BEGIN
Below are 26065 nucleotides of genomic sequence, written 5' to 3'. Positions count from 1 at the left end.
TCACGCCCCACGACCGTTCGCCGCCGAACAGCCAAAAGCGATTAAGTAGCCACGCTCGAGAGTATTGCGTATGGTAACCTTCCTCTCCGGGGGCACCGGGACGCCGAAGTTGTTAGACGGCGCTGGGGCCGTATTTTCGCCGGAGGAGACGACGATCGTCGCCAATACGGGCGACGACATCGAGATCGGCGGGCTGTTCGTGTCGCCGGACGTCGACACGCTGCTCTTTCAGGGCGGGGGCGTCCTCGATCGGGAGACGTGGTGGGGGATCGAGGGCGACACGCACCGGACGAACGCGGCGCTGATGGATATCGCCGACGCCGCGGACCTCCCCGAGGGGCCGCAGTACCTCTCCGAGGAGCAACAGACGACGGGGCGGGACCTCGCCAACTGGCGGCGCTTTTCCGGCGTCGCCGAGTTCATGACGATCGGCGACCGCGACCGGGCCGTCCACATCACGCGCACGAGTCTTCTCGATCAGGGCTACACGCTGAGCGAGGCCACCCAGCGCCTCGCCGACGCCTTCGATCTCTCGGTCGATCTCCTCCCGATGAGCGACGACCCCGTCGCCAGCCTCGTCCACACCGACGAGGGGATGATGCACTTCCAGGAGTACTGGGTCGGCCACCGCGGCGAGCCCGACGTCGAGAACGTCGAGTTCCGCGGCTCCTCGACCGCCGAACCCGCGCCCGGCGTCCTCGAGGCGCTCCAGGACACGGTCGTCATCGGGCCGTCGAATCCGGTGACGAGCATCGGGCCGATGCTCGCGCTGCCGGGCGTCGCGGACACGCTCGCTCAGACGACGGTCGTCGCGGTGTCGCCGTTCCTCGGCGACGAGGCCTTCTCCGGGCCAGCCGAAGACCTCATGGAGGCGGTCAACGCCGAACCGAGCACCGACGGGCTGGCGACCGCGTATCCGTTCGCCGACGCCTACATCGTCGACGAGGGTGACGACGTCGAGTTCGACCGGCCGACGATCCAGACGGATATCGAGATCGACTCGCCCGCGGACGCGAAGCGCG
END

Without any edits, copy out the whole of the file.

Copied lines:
Below are 26065 nucleotides of genomic sequence, written 5' to 3'. Positions count from 1 at the left end.
TCACGCCCCACGACCGTTCGCCGCCGAACAGCCAAAAGCGATTAAGTAGCCACGCTCGAGAGTATTGCGTATGGTAACCTTCCTCTCCGGGGGCACCGGGACGCCGAAGTTGTTAGACGGCGCTGGGGCCGTATTTTCGCCGGAGGAGACGACGATCGTCGCCAATACGGGCGACGACATCGAGATCGGCGGGCTGTTCGTGTCGCCGGACGTCGACACGCTGCTCTTTCAGGGCGGGGGCGTCCTCGATCGGGAGACGTGGTGGGGGATCGAGGGCGACACGCACCGGACGAACGCGGCGCTGATGGATATCGCCGACGCCGCGGACCTCCCCGAGGGGCCGCAGTACCTCTCCGAGGAGCAACAGACGACGGGGCGGGACCTCGCCAACTGGCGGCGCTTTTCCGGCGTCGCCGAGTTCATGACGATCGGCGACCGCGACCGGGCCGTCCACATCACGCGCACGAGTCTTCTCGATCAGGGCTACACGCTGAGCGAGGCCACCCAGCGCCTCGCCGACGCCTTCGATCTCTCGGTCGATCTCCTCCCGATGAGCGACGACCCCGTCGCCAGCCTCGTCCACACCGACGAGGGGATGATGCACTTCCAGGAGTACTGGGTCGGCCACCGCGGCGAGCCCGACGTCGAGAACGTCGAGTTCCGCGGCTCCTCGACCGCCGAACCCGCGCCCGGCGTCCTCGAGGCGCTCCAGGACACGGTCGTCATCGGGCCGTCGAATCCGGTGACGAGCATCGGGCCGATGCTCGCGCTGCCGGGCGTCGCGGACACGCTCGCTCAGACGACGGTCGTCGCGGTGTCGCCGTTCCTCGGCGACGAGGCCTTCTCCGGGCCAGCCGAAGACCTCATGGAGGCGGTCAACGCCGAACCGAGCACCGACGGGCTGGCGACCGCGTATCCGTTCGCCGACGCCTACATCGTCGACGAGGGTGACGACGTCGAGTTCGACCGGCCGACGATCCAGACGGATATCGAGATCGACTCGCCCGCGGACGCGAAGCGCG